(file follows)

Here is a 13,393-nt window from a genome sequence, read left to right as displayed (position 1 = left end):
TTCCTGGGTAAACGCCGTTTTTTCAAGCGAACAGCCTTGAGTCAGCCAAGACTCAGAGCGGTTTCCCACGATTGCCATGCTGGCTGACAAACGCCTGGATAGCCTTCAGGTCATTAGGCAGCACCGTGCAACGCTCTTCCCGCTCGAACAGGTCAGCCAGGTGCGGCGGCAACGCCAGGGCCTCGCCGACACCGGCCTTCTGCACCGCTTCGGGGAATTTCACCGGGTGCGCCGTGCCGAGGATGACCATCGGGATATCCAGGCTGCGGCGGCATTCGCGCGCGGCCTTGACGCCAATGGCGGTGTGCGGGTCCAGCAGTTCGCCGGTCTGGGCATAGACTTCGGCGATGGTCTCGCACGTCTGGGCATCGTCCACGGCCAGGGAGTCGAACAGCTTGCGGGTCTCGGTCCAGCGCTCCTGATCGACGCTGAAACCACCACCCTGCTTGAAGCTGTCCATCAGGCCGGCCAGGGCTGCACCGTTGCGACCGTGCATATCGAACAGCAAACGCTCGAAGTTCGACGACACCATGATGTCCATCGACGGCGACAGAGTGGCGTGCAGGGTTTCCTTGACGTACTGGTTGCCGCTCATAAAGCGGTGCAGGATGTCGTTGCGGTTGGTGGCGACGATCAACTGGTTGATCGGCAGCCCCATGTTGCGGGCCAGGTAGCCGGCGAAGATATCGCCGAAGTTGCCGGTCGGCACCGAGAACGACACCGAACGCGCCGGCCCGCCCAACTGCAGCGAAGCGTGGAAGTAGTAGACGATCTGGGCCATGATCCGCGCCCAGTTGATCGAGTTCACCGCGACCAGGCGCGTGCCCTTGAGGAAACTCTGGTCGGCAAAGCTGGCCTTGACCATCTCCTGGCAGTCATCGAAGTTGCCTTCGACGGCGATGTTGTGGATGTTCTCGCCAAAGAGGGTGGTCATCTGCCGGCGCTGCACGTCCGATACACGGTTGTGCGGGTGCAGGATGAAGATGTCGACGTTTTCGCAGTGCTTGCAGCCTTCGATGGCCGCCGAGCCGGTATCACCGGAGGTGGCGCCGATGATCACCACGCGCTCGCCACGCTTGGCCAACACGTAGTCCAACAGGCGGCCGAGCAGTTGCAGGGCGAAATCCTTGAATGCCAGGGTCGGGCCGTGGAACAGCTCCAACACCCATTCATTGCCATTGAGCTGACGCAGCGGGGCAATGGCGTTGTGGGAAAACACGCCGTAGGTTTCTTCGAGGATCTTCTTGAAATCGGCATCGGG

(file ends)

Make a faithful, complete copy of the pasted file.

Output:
Here is a 13,393-nt window from a genome sequence, read left to right as displayed (position 1 = left end):
TTCCTGGGTAAACGCCGTTTTTTCAAGCGAACAGCCTTGAGTCAGCCAAGACTCAGAGCGGTTTCCCACGATTGCCATGCTGGCTGACAAACGCCTGGATAGCCTTCAGGTCATTAGGCAGCACCGTGCAACGCTCTTCCCGCTCGAACAGGTCAGCCAGGTGCGGCGGCAACGCCAGGGCCTCGCCGACACCGGCCTTCTGCACCGCTTCGGGGAATTTCACCGGGTGCGCCGTGCCGAGGATGACCATCGGGATATCCAGGCTGCGGCGGCATTCGCGCGCGGCCTTGACGCCAATGGCGGTGTGCGGGTCCAGCAGTTCGCCGGTCTGGGCATAGACTTCGGCGATGGTCTCGCACGTCTGGGCATCGTCCACGGCCAGGGAGTCGAACAGCTTGCGGGTCTCGGTCCAGCGCTCCTGATCGACGCTGAAACCACCACCCTGCTTGAAGCTGTCCATCAGGCCGGCCAGGGCTGCACCGTTGCGACCGTGCATATCGAACAGCAAACGCTCGAAGTTCGACGACACCATGATGTCCATCGACGGCGACAGAGTGGCGTGCAGGGTTTCCTTGACGTACTGGTTGCCGCTCATAAAGCGGTGCAGGATGTCGTTGCGGTTGGTGGCGACGATCAACTGGTTGATCGGCAGCCCCATGTTGCGGGCCAGGTAGCCGGCGAAGATATCGCCGAAGTTGCCGGTCGGCACCGAGAACGACACCGAACGCGCCGGCCCGCCCAACTGCAGCGAAGCGTGGAAGTAGTAGACGATCTGGGCCATGATCCGCGCCCAGTTGATCGAGTTCACCGCGACCAGGCGCGTGCCCTTGAGGAAACTCTGGTCGGCAAAGCTGGCCTTGACCATCTCCTGGCAGTCATCGAAGTTGCCTTCGACGGCGATGTTGTGGATGTTCTCGCCAAAGAGGGTGGTCATCTGCCGGCGCTGCACGTCCGATACACGGTTGTGCGGGTGCAGGATGAAGATGTCGACGTTTTCGCAGTGCTTGCAGCCTTCGATGGCCGCCGAGCCGGTATCACCGGAGGTGGCGCCGATGATCACCACGCGCTCGCCACGCTTGGCCAACACGTAGTCCAACAGGCGGCCGAGCAGTTGCAGGGCGAAATCCTTGAATGCCAGGGTCGGGCCGTGGAACAGCTCCAACACCCATTCATTGCCATTGAGCTGACGCAGCGGGGCAATGGCGTTGTGGGAAAACACGCCGTAGGTTTCTTCGAGGATCTTCTTGAAATCGGCATCGGG